Guitar Lessons Malta 

classical, electric and bass guitar lessons; finger-style lessons; music appreciation; music theory, systems of knowledge project malta

Group Lessons

  • lessons of 60 minutes provided each week
  • Group lessons take place at a set time each week.
  • Groups are small and therefore very beneficial. Much better than large groups.
  • Open to beginners and intermediate players.
  • Individual attention to each student in the group.  
  • Every student will have his/her own lesson
  • Learn the secrets of the guitar in a group format
  • No need to bring your guitar for the first lessons we can provided you one 
  • Become the guitarist you have always wanted to be!

Music reading

The first benefit, in the process of reading music, is that a guitar student will learn where every note is placed on the guitar. As a trained guitarist, I find that it is helpful, when playing with other musicians, to be aware of these placements in the event that those who are playing with me can direct me by calling out the changes at the appropriate time. If the bass player or another guitarist gives me a key, I have the acquired knowledge that will allow me to play a lead that will fit in with that key, because I know where the root note, or, {the first note of a scale} is and from there I can determine which scale I want to play.

Equally important to this matter is the fact that the ability to read music teaches the student, by assigning a time value to each given note, how to develop the discipline of counting out whole, half, quarter, eighth, and sixteenth notes, which in turn allows the guitarist to create musical nuances that are important when playing both rhythm and lead.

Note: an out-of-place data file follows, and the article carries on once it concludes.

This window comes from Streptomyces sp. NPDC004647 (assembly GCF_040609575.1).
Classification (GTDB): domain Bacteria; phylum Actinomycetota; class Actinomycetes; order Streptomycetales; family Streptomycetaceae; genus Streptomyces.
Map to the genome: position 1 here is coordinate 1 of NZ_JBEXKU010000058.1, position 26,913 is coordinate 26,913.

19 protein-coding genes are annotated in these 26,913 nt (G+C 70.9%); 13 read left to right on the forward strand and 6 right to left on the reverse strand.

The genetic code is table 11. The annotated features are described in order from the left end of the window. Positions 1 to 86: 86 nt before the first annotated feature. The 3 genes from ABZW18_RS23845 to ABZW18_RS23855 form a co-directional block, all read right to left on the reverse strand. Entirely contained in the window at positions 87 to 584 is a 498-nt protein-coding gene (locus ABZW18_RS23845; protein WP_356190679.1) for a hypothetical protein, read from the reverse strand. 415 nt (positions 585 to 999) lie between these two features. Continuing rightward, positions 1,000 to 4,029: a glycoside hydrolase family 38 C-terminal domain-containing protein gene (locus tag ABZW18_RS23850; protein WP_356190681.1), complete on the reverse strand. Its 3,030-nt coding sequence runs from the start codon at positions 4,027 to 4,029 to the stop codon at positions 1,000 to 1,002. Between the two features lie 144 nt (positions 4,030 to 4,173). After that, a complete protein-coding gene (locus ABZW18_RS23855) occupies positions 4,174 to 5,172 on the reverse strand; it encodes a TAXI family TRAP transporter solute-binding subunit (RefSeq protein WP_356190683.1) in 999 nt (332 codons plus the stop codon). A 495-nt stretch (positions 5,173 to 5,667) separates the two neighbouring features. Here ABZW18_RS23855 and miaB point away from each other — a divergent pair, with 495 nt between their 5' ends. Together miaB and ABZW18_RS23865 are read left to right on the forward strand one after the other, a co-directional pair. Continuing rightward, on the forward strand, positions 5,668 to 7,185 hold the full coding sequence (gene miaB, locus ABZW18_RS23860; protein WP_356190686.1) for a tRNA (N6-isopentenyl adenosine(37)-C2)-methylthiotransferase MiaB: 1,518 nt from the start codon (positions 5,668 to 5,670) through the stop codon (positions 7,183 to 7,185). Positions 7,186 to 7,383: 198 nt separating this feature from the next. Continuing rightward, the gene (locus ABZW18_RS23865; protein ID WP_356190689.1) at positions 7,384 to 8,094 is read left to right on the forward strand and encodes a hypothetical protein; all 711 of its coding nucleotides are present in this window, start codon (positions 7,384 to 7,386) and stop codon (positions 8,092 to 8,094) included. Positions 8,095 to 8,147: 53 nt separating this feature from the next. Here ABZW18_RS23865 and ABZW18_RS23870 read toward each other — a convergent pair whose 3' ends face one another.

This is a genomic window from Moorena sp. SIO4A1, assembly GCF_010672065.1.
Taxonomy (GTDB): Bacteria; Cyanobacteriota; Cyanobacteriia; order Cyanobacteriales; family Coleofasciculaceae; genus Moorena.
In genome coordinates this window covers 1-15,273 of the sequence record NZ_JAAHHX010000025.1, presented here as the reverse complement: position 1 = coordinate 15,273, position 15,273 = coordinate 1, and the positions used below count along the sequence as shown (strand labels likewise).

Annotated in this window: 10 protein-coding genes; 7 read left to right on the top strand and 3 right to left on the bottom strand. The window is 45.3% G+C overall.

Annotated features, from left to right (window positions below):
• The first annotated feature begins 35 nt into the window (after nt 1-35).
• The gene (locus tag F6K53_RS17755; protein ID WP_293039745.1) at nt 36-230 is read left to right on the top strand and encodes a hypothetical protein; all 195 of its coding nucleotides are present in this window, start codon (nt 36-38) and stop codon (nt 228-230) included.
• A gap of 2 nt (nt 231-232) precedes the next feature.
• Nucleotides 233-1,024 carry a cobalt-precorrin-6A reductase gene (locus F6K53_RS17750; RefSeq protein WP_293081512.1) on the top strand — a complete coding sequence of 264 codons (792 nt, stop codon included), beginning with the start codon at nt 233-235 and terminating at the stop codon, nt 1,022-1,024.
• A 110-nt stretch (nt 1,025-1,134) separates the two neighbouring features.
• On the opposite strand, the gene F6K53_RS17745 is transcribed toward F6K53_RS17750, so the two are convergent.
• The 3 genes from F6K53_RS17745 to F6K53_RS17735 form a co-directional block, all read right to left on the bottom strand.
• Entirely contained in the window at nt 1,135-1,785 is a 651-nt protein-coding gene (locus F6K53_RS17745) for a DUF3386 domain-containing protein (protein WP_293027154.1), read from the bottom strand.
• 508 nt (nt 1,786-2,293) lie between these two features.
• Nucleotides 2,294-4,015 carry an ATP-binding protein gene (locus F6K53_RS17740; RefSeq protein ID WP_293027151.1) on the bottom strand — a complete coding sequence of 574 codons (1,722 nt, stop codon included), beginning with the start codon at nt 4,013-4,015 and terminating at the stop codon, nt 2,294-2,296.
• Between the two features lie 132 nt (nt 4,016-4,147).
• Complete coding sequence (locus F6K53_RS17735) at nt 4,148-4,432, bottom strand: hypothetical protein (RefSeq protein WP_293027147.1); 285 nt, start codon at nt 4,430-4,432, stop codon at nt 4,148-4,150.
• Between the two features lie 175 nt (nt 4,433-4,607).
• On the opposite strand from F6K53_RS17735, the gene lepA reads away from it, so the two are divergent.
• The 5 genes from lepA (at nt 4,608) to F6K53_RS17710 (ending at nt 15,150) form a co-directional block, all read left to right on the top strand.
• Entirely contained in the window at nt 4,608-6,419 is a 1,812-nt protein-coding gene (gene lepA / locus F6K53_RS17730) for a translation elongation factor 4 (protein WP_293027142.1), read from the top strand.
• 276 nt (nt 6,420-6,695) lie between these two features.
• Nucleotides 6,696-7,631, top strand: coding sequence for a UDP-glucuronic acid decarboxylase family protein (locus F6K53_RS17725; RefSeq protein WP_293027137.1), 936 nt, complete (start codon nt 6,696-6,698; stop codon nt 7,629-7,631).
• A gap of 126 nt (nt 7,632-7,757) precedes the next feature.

After many hours of reading music, rhythm becomes intrinsic and listening skills improve because stimulating the visual sense as well as the auditory reinforces the guitarist’s musicality. After all, music is a language and like any language to be fully understood, it must be read, practiced, and written.

Composition, or the process of writing music, is, I believe, the centre that exists at the very core of any musical artist, and while it is not necessary to know how to read or how to write musical notation, the ability to do so will inherently enhance a guitarist’s original works. Structuring music on a piece of paper or placing notes on a computer program gives the writer the visual aid of precision. It ensures that time signatures and key signatures are being obeyed within the constraints that he/she defines at the beginning of the composition. In the process of recording, the writing of any musical notation will reveal itself as a check and balance to ensure the quality of the final product.

The discipline of reading musical notation is a skill well-worth learning for any guitarist. Even the great Jimmy Page took brief lessons, if for no other reason than to play written music as a hired studio musician, and perhaps he felt, as I do, that musical notation is the universal language that allows musicians to communicate and create great works of art in harmonious fashion.